We arrive at the ER with this naïve idea that my CF clinic, albeit on-call at this late hour, will communicate with the CF clinic in Dallas. I’d already given A all of the information, phone numbers, and instructions for getting everyone, including my husband Adam, on the same page. Over the course of the evening and early morning hours, hundreds of texts and calls between A, Adam, and the on-call care team at home transpire in an effort to expedite the process.  Since it’s not my first rodeo with pleuritic pain, I’ve already determined before we even got settled in the ER that I desperately need instant-relief pain meds and a chest X-ray. Am I the only one who self-diagnoses? When you’re in and out of the doctor for the litany of health problems in addition to CF, you become the expert on your own body. I digress.

Over the course of the 12 hours in the ER, my port is accessed a total of four times, with one of them being a needle repositioning, before we get anywhere. To administer IV medication and run blood tests, two different nurses start dueling peripheral lines, one in my left hand and the other in my right elbow.  Meanwhile, other nurses attempt to get my port working, which won’t flush or draw back blood. My vein blows on one of the lines, and the other is dangerously close. I have a chest X-ray taken, a CT scan with contrast of my lungs, every blood test imaginable, an EKG, several rounds of morphine, two doses of vancomycin and two albuterol treatments.  I’m told I have a potential pulmonary embolism, a virus causing pleurisy, a mucus plug, or sepsis. Twelve hours in, and about 10 minutes after Adam arrives at the Dallas ER, my repeated requests to be moved to my home clinic, care team, and hospital are heard and I’m care-flighted from Dallas back home (Adam has to drive back home). Once admitted to my home hospital, they have me repeat nearly every test the Dallas ER did less than 24 hours prior as none of my medical records transferred with me from the ER. Five days later the medical records from the ER finally make their way to my home hospital and care team.  In the end, it was determined that I had a virus, which accounted for the difficulty in breathing, pleuritic pain, and fever. It was a very long, traumatic, stressful, and a trying 12 hours away from home. And, I missed my conference entirely, but that’s another story.

I’ve since had some time to reflect on this jaunt to the ER. The biggest takeaway for me – CF clinics do communicate but getting the ER to communicate with the CF care team is nearly impossible.  Having a port is a blessing, but it requires orders from your doctor, not just any doctor, to access and use heparin or cath flow in the event that it’s not working properly (or, in my case, repeatedly accessed incorrectly).  I learned that complaining of chest pain at a new hospital where none of my medical records are accessible means a round of tests to rule out heart problems, despite knowing that it’s my lungs. I learned that transferring medical records from one hospital to another is a royal pain in the you-know-what.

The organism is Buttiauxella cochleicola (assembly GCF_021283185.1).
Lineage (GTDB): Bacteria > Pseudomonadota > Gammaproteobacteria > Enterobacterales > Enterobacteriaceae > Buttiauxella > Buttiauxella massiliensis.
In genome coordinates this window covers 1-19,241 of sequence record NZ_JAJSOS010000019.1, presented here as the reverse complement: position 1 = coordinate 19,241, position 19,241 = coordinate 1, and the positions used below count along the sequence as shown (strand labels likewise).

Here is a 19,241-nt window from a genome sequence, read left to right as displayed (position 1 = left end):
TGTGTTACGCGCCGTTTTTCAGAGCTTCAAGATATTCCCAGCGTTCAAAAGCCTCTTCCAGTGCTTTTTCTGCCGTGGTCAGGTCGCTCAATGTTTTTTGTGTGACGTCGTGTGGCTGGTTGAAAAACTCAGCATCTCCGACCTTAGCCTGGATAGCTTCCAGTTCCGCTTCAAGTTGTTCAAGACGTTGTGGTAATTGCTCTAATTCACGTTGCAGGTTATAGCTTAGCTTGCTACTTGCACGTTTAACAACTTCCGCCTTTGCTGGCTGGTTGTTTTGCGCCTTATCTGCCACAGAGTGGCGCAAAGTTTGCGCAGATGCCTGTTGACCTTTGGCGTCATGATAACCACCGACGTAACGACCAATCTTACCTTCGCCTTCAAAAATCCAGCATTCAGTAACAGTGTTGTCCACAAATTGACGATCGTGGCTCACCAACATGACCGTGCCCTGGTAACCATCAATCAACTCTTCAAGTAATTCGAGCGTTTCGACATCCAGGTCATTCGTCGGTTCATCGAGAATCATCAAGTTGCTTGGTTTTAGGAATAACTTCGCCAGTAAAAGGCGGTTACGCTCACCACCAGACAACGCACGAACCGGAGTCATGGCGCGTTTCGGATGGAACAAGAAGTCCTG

Hindsight is always 20/20, but I know I could have avoided the entire debacle if only I had heeded my inner voice the morning I left for Dallas when I first felt the band of pain around my lungs.  For me, it’s often hard to gauge when it’s important to say no and upend plans, especially when it impacts friends and family around me. If a trip to Walgreens completes a vacation in my house, am I an overachiever for my trip to the ER?

AbbVie is Now Accepting CF Scholarship Applications from Students with Cystic Fibrosis for 2018-2019 Academic School Year

— Scholarship awards $3,000 to 40 exceptional students with cystic fibrosis (CF) for academic excellence, creativity and community service
— Top 40 students compete for public votes to receive one of two Thriving Student Scholarships for a total of $25,000 each
— Nearly $3 million in scholarships awarded to CF students to date through the CF Scholarship program

NORTH CHICAGO, Ill., March 28, 2018 /PRNewswire/ — AbbVie, a global research and development-based biopharmaceutical company, today announced that the 2018 AbbVie CF Scholarship program is now accepting applications for the 2018-2019 academic school year. Undergraduate and graduate students are invited to apply for the scholarship now until May 9, 2018 at 10:00 a.m. U.S. Central time by visiting www.AbbVieCFScholarship.com. Students can apply online or by downloading an application on the scholarship website.